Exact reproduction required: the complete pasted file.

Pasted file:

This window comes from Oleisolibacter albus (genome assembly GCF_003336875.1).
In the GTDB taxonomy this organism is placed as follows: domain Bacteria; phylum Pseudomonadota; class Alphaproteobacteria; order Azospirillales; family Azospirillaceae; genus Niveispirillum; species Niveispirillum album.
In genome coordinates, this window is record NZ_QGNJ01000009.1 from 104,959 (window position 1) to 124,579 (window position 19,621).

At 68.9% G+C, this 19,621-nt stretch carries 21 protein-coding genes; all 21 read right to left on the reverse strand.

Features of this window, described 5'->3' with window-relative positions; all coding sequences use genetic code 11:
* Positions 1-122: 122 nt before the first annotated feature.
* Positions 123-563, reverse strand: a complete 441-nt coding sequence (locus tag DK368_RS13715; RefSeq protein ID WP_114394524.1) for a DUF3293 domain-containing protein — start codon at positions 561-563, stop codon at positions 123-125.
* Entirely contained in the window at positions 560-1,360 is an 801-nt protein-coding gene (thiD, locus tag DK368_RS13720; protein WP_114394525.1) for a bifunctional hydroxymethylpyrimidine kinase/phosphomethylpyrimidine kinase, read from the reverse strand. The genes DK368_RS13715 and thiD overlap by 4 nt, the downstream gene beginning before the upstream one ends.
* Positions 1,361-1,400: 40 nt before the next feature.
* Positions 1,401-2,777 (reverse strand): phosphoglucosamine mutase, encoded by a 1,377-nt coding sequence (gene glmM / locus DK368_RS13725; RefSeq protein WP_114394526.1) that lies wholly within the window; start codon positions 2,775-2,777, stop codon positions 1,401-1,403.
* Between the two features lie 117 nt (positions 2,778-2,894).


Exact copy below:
This window comes from Oleisolibacter albus (genome assembly GCF_003336875.1).
In the GTDB taxonomy this organism is placed as follows: domain Bacteria; phylum Pseudomonadota; class Alphaproteobacteria; order Azospirillales; family Azospirillaceae; genus Niveispirillum; species Niveispirillum album.
In genome coordinates, this window is record NZ_QGNJ01000009.1 from 104,959 (window position 1) to 124,579 (window position 19,621).

At 68.9% G+C, this 19,621-nt stretch carries 21 protein-coding genes; all 21 read right to left on the reverse strand.

Features of this window, described 5'->3' with window-relative positions; all coding sequences use genetic code 11:
* Positions 1-122: 122 nt before the first annotated feature.
* Positions 123-563, reverse strand: a complete 441-nt coding sequence (locus tag DK368_RS13715; RefSeq protein ID WP_114394524.1) for a DUF3293 domain-containing protein — start codon at positions 561-563, stop codon at positions 123-125.
* Entirely contained in the window at positions 560-1,360 is an 801-nt protein-coding gene (thiD, locus tag DK368_RS13720; protein WP_114394525.1) for a bifunctional hydroxymethylpyrimidine kinase/phosphomethylpyrimidine kinase, read from the reverse strand. The genes DK368_RS13715 and thiD overlap by 4 nt, the downstream gene beginning before the upstream one ends.
* Positions 1,361-1,400: 40 nt before the next feature.
* Positions 1,401-2,777 (reverse strand): phosphoglucosamine mutase, encoded by a 1,377-nt coding sequence (gene glmM / locus DK368_RS13725; RefSeq protein WP_114394526.1) that lies wholly within the window; start codon positions 2,775-2,777, stop codon positions 1,401-1,403.
* Between the two features lie 117 nt (positions 2,778-2,894).